toonalysis – 25%
For this paper, you will write an argument analyzing the merits of a cartoon series of your choosing.
This research paper (5-7 pages in length) asks you to not only apply your argumentative skills and abilities, but also to hone and develop your research skills. This assignment is challenging in that it asks you to find a topic/issue/problem you are passionate about, research the arguments surrounding the topic/issue/problem, and discover a way to join and/or contribute to the conversation and arguments surrounding your topic/issue/problem.
what you will get out of the task
- An upping of your knowledge on how to do research and construct a well-informed argument.
- An upping of your analytical skills.
- An understanding of how to synthesize and organize information in effective ways.
Over the course of the semester, we have read a number of evaluation arguments. These arguments ask writers to argue for specific criteria and then judge something (e.g. a text )to be good, gooder, gooderer or bad, badder, badderer. In other words, the goal of writing an evaluation is to convince readers to agree with your judgment and that your judgment is sound/valid/reasonable.
Though this is a really simple way to frame the argument into an either/or position and I’d like you to make your argument a little more complicated, you can think of an evaluative argument like this:
Something is good because it meets….criteria 1, criteria 2, and criteria 3.
Something is bad because it meets…criteria 1, criteria 2, and criteria 3.
It’s a good idea to think about evaluation arguments as though you are evaluating what a text teaches. You know, what does the text teach you about the world, about values, or about signs and rhetoric.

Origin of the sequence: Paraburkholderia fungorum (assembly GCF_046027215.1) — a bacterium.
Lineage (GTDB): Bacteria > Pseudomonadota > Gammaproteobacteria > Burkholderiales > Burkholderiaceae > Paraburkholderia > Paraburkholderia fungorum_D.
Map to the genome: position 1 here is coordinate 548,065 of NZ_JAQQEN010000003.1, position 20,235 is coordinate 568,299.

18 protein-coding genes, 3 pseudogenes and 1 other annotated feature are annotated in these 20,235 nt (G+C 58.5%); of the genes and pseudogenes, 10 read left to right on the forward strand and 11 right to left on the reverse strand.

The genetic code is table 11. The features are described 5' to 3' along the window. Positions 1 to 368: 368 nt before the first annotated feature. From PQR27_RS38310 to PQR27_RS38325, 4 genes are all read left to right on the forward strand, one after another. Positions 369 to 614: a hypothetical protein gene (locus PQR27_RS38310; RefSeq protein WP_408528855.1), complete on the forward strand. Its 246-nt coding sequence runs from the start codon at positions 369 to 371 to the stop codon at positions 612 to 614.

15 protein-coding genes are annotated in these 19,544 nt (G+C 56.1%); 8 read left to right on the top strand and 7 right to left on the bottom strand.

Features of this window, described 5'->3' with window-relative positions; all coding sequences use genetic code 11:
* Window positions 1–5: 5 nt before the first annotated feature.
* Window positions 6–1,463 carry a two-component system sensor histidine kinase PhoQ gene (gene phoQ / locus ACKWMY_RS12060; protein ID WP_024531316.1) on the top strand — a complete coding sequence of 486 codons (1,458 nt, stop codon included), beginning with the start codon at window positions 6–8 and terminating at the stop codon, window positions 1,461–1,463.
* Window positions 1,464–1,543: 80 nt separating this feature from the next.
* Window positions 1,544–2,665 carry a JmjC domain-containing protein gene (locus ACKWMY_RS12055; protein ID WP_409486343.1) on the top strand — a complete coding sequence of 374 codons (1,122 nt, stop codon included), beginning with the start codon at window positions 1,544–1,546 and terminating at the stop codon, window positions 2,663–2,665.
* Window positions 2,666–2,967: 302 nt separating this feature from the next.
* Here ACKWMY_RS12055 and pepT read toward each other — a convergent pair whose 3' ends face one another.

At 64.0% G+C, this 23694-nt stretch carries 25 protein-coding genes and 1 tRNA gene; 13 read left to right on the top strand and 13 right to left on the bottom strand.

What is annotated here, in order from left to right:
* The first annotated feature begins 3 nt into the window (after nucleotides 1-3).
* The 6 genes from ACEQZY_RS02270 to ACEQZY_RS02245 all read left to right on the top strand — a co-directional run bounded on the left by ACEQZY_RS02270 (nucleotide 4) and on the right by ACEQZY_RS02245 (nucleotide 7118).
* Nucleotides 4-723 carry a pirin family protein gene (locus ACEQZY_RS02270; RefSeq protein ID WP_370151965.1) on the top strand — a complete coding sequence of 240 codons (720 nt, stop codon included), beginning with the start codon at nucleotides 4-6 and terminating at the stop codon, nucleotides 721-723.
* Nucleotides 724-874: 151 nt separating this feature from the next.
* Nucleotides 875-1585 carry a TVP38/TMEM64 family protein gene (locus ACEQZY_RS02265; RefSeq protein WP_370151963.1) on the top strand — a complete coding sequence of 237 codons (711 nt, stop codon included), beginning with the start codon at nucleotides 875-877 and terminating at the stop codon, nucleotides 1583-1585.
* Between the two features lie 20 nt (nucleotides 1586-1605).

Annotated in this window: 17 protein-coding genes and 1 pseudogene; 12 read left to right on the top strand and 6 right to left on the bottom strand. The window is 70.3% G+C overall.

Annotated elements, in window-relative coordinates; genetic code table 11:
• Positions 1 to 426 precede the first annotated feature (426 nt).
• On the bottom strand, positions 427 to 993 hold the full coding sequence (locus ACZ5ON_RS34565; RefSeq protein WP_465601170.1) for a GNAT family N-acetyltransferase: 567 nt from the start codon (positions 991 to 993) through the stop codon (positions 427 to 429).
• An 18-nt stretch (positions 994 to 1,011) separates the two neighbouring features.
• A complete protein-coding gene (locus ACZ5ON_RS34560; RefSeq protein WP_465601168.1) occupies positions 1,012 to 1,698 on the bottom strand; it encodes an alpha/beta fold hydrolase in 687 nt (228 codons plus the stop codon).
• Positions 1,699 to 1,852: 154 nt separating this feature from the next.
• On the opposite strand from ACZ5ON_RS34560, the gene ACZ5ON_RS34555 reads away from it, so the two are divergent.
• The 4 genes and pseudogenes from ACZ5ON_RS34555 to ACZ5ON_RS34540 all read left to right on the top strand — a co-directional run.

You might think about McDaniel’s architecture and use of space and evaluate whether or not this is a good argument for a college to make. You might ask, “What is this architecture teaching audiences about what college means?” and “Is this teaching successful?” teaches you that college means prestige through it’s use of architecture and space. This use of space can be evaluated as reaching some audiences and not reaching others. You might even write about how a different use of space or architecture could help reach audiences betterer.
Here’s another example of evaluating a text.
The Dark Knight was considered by many critics to be a film worthy of an academy award nomination because of its tremendous acting and complicated treatment of a superhero. Movie critic Roger Fleabert even writes, “Besides tremendous performances, this film complicated the superhero genre exposing a hero’s weaknesses.” Unfortunately, Fleabert is only correct about the performances. The Dark Knight is a film that doesn’t actually complicate superheroes by exposing weaknesses. Instead it is a text with a moral about super strengths that teaches an audience that money, power, technology, and the invasion of privacy is what makes a superhero.
Your research-paper has a number of components. You will write a proposal, create an annotated bibliography, and write your research-paper.
proposal – 5%
For this part of the research process, you are going to write a proposal for your research. For this class, a proposal “is like an outline of the entire research process that gives a reader a summary of the information that will be discussed in a project” (“Research proposal”). Think of this as a modified version of your lesson plan. You are going to write a proposal that is between 400-600 words that includes the following informaton. Your proposal should be composed using a similar layout with headings. I expect this to be written in formal language and be free from spelling, grammar, and punctuation mistakes. You need to be concise.
Title (have a title for your research proposal)
In this section, you will describe your topic/issue/problem, explain the main question you are asking about the topic/issue/problem, and explain why your topic/issue/problem is important or worth studying (100-200 words).
In this section, describe what you have found out. Describe what’s being said on your topic/issue/problem. Describe in more detail where your piece fits in and contributes to the conversation. You know, what hasn’t been said yet that you are going to say (mention at least two different positions or views and use two sources) (100-200 words). MLA in-text citation when you mention the authors.